Distressed cabinets reflect age with pride.

How to Get the Antique White Distressed Look on Cabinets

by Wade Shaddy

Antique cabinets acquire the distressed look through attrition or even abuse. It means that the cabinets have seen better days, with dark patches, streaks, dents, or discolored areas. Singled out, this type of defect is typically termed ugly, but when the look is evenly distributed throughout the cabinets, it evokes an atmosphere of country farms, cottages or just simpler times. Imitate the distressed look with a few tricks.


If your cabinets are already painted white, you're in luck. Just leave them as-is and move on to other distress-related techniques. If your cabinets are not white, sand them with 100-grit sandpaper to smooth and prepare the old finish. You don't need to strip them; just rough up the surface so it will accept the new look. Instead of paint, use white lacquer to get the base color down. It dries faster and covers better than paint. Use aerosol cans of white lacquer to paint everything. Don't use bright white, but choose an off-white or ivory color. Spray everything. If it's not perfect, don't worry about it -- it's distressed already. After the first coat of lacquer is dry, sand everything again with 180-grit sandpaper and spray on another coat.

If desired, you can also brush latex paint on the cabinets instead of lacquer. It takes longer but yields similar results. Just drag a brush parallel with the grain. It's OK if you get some lines. One coat is usually sufficient, since the look is distressed and light spots fit right in. If the paint feels rough after the first coat, rub it lightly with fine-grit steel wool.


Distress means that some of the paint or stain is gone from the edges, routing or along the bottoms of the cabinets where the finish has been rubbed off over the years. Routing or routing designs are 1/4-inch decorative lines or patterns cut on the face of some doors for aesthetics. Imitate the look by dragging a stain marker along inside routed designs to make it appear as if the routing were losing paint. Stain markers are just like colored markers. Choose almost any color that's darker than the original paint on the cupboard. The darker color makes it appear if the paint has been scraped or worn off. There are two types, oil and solvent base. Choose solvent base for quicker drying time. Push down on the tip to make the stain flow. Make irregular streaks lightly along the edges of doors, on corners or anywhere paint might have come off through years of use. Use the marker randomly to make delicate small lines or cracks. If it's too much, drag a fingertip or cloth over it to remove some of the stain.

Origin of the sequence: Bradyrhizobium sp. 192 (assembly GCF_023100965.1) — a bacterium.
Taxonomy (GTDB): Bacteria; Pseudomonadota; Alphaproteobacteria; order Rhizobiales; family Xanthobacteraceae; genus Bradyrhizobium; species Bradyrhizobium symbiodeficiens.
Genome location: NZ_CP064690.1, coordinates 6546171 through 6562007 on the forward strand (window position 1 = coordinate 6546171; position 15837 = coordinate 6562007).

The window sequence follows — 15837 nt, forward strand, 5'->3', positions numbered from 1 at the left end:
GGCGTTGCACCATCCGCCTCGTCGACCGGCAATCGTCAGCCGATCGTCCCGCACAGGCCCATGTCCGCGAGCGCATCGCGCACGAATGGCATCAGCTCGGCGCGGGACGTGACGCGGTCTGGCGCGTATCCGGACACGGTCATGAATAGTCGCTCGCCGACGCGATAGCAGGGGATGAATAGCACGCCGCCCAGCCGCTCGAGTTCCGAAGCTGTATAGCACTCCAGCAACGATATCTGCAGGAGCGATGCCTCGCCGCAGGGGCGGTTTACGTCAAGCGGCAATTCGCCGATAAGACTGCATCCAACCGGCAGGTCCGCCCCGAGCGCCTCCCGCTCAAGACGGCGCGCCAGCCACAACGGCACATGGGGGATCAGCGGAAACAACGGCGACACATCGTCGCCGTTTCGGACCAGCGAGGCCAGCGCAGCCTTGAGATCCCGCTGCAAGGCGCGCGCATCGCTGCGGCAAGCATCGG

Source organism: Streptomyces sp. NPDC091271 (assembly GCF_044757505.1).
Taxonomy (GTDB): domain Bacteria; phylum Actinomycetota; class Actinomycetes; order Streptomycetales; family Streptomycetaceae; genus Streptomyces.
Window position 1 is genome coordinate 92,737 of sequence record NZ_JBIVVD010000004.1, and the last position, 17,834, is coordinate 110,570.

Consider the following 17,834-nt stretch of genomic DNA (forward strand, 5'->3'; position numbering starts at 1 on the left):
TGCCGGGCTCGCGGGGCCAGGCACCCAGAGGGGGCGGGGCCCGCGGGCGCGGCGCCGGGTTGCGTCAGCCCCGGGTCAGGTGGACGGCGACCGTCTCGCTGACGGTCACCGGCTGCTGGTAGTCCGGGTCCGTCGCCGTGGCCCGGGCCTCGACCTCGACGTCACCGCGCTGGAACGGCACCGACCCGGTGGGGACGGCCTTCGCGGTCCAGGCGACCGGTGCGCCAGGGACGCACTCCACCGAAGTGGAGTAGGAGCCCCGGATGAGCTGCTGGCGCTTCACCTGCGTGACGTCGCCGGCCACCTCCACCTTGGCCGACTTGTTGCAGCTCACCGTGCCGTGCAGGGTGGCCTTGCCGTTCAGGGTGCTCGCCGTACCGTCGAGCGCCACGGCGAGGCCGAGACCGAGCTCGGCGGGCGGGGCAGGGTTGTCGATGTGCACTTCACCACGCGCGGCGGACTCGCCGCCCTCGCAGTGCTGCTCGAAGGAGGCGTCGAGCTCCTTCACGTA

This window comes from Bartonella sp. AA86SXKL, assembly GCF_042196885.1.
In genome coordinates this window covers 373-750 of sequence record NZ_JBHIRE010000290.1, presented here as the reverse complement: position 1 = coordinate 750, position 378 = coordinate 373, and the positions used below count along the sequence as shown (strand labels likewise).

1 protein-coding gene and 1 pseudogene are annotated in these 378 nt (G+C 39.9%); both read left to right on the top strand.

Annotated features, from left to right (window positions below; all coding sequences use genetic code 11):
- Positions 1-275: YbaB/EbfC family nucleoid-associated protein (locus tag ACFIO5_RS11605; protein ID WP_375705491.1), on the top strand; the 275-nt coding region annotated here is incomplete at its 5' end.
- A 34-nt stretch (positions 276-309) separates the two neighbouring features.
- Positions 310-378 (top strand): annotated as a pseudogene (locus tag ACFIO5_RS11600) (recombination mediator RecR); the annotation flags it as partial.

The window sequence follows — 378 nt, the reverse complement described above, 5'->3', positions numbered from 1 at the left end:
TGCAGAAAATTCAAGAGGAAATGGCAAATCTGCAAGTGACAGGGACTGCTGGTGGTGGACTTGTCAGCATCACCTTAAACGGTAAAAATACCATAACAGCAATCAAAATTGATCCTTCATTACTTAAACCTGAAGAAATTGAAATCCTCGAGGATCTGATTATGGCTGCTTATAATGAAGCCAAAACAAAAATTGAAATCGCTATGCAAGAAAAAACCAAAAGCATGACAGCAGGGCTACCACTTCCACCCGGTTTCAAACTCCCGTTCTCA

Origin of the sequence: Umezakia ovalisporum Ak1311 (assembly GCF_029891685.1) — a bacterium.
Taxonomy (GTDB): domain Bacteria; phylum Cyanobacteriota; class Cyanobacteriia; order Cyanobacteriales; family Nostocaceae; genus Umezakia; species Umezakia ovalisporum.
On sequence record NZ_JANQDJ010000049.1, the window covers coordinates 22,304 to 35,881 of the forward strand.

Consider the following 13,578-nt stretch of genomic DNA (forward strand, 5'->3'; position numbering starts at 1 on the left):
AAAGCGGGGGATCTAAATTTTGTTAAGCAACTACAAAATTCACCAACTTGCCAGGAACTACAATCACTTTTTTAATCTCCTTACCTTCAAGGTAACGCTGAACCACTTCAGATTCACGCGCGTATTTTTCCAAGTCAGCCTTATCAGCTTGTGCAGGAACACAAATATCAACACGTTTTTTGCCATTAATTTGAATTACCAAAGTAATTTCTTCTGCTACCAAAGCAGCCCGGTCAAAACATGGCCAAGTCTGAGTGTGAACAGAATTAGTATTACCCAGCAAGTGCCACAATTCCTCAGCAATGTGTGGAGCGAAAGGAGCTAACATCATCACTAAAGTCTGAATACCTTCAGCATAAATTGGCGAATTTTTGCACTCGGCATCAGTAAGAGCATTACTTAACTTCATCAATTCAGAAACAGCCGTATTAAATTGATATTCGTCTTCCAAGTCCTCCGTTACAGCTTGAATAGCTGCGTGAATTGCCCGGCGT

Get serious about distressing your cabinets by using a sander. Put on breathing and eye protection and then run the pad of an orbital sander along the bottom edges of doors and drawer fronts to remove the lacquer or paint. Hold the sander with one hand and roll it back and forth lightly over edges. Blunt the corners by pressing the pad of the sander onto corners as if years of wear had taken their toll. Make random streaks (along the valance or anywhere) to remove some of the white, and expose the edge of the cabinet or doors. Don't focus all the distress in one area; spread it out evenly. Use a rotary tool to sand routing wider, or blunt the edges of the routing. Install a bit on the rotary tool that's just a bit wider than the routing; in most cases, the bit should be at least 5/16-inch wide or cone shaped. Drag it along the routing to make the routing appear worn in places, where years of fingers have blunted the sharp edges of the routing. In essence, make the routing appear less than perfect. Make small squiggly lines along the bottom edges with the rotary tool where time may have removed the finish.

Beat It

Carpenters sometimes use chains to acquire a weathered look on woodworking projects. Scale down this technique by beating your cabinets lightly with a small chain to create dents and divots. Try a small metal chain like you might hang a fluorescent light with, or a larger metal chain that you might find hanging from exterior drain pipes for bigger dents and divots. Do as many or as few as you like, with almost any type of metal chain but stay consistent, regulating the divots and dents evenly over the surface of the doors, drawer fronts and face frames. Mix it up a bit and use small chisels to carve longer divots on the edges of drawers or doors.

About the Author

Specializing in hardwood furniture, trim carpentry, cabinets, home improvement and architectural millwork, Wade Shaddy has worked in homebuilding since 1972. Shaddy has also worked as a newspaper reporter and writer, and as a contributing writer for Bicycling Magazine. Shaddy began publishing in various magazines in 1992, and published a novel, “Dark Canyon,” in 2008.

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